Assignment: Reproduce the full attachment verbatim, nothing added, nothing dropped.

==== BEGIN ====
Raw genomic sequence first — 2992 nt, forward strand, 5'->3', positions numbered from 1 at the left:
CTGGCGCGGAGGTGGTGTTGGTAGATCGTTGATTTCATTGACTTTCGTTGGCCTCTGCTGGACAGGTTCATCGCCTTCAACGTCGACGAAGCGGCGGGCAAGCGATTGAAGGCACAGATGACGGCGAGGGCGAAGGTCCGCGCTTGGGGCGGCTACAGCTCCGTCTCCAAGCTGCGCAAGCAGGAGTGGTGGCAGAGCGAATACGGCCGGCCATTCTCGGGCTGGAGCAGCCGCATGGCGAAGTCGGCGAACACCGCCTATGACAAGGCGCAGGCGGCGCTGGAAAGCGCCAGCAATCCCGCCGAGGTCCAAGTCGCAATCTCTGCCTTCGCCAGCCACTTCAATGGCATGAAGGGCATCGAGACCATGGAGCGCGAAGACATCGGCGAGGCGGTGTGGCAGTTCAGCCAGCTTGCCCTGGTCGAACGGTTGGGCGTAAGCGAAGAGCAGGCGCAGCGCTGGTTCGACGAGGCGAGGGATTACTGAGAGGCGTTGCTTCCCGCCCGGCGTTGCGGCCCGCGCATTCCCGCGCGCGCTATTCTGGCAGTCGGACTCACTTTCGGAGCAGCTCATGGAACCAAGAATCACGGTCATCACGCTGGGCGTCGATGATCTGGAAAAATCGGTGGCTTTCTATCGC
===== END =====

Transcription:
Raw genomic sequence first — 2992 nt, forward strand, 5'->3', positions numbered from 1 at the left:
CTGGCGCGGAGGTGGTGTTGGTAGATCGTTGATTTCATTGACTTTCGTTGGCCTCTGCTGGACAGGTTCATCGCCTTCAACGTCGACGAAGCGGCGGGCAAGCGATTGAAGGCACAGATGACGGCGAGGGCGAAGGTCCGCGCTTGGGGCGGCTACAGCTCCGTCTCCAAGCTGCGCAAGCAGGAGTGGTGGCAGAGCGAATACGGCCGGCCATTCTCGGGCTGGAGCAGCCGCATGGCGAAGTCGGCGAACACCGCCTATGACAAGGCGCAGGCGGCGCTGGAAAGCGCCAGCAATCCCGCCGAGGTCCAAGTCGCAATCTCTGCCTTCGCCAGCCACTTCAATGGCATGAAGGGCATCGAGACCATGGAGCGCGAAGACATCGGCGAGGCGGTGTGGCAGTTCAGCCAGCTTGCCCTGGTCGAACGGTTGGGCGTAAGCGAAGAGCAGGCGCAGCGCTGGTTCGACGAGGCGAGGGATTACTGAGAGGCGTTGCTTCCCGCCCGGCGTTGCGGCCCGCGCATTCCCGCGCGCGCTATTCTGGCAGTCGGACTCACTTTCGGAGCAGCTCATGGAACCAAGAATCACGGTCATCACGCTGGGCGTCGATGATCTGGAAAAATCGGTGGCTTTCTATCGC